Patti, not religious at all, but still sitting virtual shiva at Live to Lounge writes about having lost her brother very recently. If you're very sensitive, you may not want to gaze at the banner, nude art alert, consider yourself warned. But say hello, wish her well. Why not?

Oaxaca is interested in comparating religions over at the Bed and Breakfast.

Vesom Sechel , kind of serious, but okay, this is a serious subject, generally, that is.

Thursday, July 24, 2008

Is Marriage for White People

The CNN headliner is a good one: Is Marriage for White People?
Dionne Hill quotes statistics (I assume for 2000)
Forty-five percent of black women in America have never been married, compared with 23 percent of white women, according to the U.S. Census Bureau's American Community Survey in 2006. . . .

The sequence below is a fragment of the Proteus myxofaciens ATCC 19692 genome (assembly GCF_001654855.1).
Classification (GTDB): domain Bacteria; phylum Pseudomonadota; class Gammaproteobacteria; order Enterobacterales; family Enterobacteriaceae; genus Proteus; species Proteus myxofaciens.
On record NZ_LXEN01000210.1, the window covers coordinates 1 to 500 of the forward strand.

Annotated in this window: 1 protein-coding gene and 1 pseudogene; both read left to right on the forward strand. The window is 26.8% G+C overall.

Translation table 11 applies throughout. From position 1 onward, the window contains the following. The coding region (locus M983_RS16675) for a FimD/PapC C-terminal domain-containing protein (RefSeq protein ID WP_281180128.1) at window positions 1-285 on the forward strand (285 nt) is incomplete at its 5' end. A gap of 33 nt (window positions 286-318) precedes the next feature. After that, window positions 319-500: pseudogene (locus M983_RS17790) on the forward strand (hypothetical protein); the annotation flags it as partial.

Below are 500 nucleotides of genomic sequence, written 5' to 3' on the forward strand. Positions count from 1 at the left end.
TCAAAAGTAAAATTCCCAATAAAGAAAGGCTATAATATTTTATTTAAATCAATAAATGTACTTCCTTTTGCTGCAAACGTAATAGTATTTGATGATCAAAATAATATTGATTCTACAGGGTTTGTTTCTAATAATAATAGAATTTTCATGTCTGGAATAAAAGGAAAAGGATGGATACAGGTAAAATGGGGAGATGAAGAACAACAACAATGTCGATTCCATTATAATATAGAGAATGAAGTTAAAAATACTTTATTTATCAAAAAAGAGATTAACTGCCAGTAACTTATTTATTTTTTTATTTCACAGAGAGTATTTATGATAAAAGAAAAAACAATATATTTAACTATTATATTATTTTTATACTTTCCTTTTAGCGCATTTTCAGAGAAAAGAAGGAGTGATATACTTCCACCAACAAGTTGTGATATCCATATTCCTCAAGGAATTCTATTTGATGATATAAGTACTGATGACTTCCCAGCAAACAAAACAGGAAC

I am a statistic.
She says.

A CNN video (very good) informs us that in 1910, 64 % of black men remained single compared to 48% in 2000.

Social scientists might opine, regarding this crisis, that yes, there does seem to be a sociological trend. The comparable odds for marriage for black women are less than those for white women, and fewer black men are getting married.

But so what? You are not a statistic. You are a woman. Or you are a man. You are an individual. Group statistics don't apply to individuals.

Ms. Hill continues
I am part of a generation of Americans who are choosing to postpone marriage while they pursue their careers....Among the men I have dated, there were definitely some who were ready for something a little more significant than I was willing to give. Did I drag my feet because I wasn't ready? Or was it because those men weren't right for me? It's debatable and probably a combination of the two.
How honest. How refreshing. Owning it, Dionne.

Even more illustrative are the clips in the CNN video, Black in America.